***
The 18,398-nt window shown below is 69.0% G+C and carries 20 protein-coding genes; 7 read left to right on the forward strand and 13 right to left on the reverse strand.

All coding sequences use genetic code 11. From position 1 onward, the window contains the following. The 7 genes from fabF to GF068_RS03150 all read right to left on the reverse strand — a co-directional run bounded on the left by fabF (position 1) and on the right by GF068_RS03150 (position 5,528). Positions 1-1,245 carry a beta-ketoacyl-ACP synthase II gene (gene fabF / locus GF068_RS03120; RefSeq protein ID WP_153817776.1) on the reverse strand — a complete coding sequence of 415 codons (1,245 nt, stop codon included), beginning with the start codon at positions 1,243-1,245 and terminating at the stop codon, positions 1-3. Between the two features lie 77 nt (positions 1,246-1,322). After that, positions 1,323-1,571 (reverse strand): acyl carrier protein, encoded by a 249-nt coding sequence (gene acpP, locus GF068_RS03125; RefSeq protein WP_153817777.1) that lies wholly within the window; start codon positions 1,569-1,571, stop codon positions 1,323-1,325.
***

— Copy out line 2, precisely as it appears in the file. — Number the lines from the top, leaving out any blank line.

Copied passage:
All coding sequences use genetic code 11. From position 1 onward, the window contains the following. The 7 genes from fabF to GF068_RS03150 all read right to left on the reverse strand — a co-directional run bounded on the left by fabF (position 1) and on the right by GF068_RS03150 (position 5,528). Positions 1-1,245 carry a beta-ketoacyl-ACP synthase II gene (gene fabF / locus GF068_RS03120; RefSeq protein ID WP_153817776.1) on the reverse strand — a complete coding sequence of 415 codons (1,245 nt, stop codon included), beginning with the start codon at positions 1,243-1,245 and terminating at the stop codon, positions 1-3. Between the two features lie 77 nt (positions 1,246-1,322). After that, positions 1,323-1,571 (reverse strand): acyl carrier protein, encoded by a 249-nt coding sequence (gene acpP, locus GF068_RS03125; RefSeq protein WP_153817777.1) that lies wholly within the window; start codon positions 1,569-1,571, stop codon positions 1,323-1,325.